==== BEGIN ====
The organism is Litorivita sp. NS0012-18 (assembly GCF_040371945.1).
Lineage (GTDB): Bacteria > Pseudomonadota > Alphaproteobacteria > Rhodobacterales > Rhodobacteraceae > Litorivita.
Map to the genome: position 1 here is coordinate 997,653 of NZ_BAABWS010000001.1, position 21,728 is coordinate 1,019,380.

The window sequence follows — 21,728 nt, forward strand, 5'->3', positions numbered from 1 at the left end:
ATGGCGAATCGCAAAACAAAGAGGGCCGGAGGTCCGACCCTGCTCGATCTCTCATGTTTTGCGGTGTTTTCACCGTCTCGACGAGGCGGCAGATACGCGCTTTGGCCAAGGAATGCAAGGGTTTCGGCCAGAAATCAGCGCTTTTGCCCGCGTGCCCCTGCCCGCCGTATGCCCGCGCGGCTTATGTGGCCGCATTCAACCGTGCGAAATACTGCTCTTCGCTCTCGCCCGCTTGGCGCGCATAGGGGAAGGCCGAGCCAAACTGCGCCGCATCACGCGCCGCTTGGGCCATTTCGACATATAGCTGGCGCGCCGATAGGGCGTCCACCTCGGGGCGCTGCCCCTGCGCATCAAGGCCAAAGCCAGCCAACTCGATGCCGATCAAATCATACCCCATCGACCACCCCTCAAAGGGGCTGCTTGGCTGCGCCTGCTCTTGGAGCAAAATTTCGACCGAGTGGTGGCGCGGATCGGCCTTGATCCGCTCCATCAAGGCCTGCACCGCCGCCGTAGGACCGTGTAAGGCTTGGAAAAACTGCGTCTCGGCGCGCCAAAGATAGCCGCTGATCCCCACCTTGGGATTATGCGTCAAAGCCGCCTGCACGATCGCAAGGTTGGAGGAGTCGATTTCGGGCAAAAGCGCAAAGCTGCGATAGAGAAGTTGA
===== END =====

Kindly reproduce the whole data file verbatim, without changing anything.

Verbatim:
The organism is Litorivita sp. NS0012-18 (assembly GCF_040371945.1).
Lineage (GTDB): Bacteria > Pseudomonadota > Alphaproteobacteria > Rhodobacterales > Rhodobacteraceae > Litorivita.
Map to the genome: position 1 here is coordinate 997,653 of NZ_BAABWS010000001.1, position 21,728 is coordinate 1,019,380.

The window sequence follows — 21,728 nt, forward strand, 5'->3', positions numbered from 1 at the left end:
ATGGCGAATCGCAAAACAAAGAGGGCCGGAGGTCCGACCCTGCTCGATCTCTCATGTTTTGCGGTGTTTTCACCGTCTCGACGAGGCGGCAGATACGCGCTTTGGCCAAGGAATGCAAGGGTTTCGGCCAGAAATCAGCGCTTTTGCCCGCGTGCCCCTGCCCGCCGTATGCCCGCGCGGCTTATGTGGCCGCATTCAACCGTGCGAAATACTGCTCTTCGCTCTCGCCCGCTTGGCGCGCATAGGGGAAGGCCGAGCCAAACTGCGCCGCATCACGCGCCGCTTGGGCCATTTCGACATATAGCTGGCGCGCCGATAGGGCGTCCACCTCGGGGCGCTGCCCCTGCGCATCAAGGCCAAAGCCAGCCAACTCGATGCCGATCAAATCATACCCCATCGACCACCCCTCAAAGGGGCTGCTTGGCTGCGCCTGCTCTTGGAGCAAAATTTCGACCGAGTGGTGGCGCGGATCGGCCTTGATCCGCTCCATCAAGGCCTGCACCGCCGCCGTAGGACCGTGTAAGGCTTGGAAAAACTGCGTCTCGGCGCGCCAAAGATAGCCGCTGATCCCCACCTTGGGATTATGCGTCAAAGCCGCCTGCACGATCGCAAGGTTGGAGGAGTCGATTTCGGGCAAAAGCGCAAAGCTGCGATAGAGAAGTTGA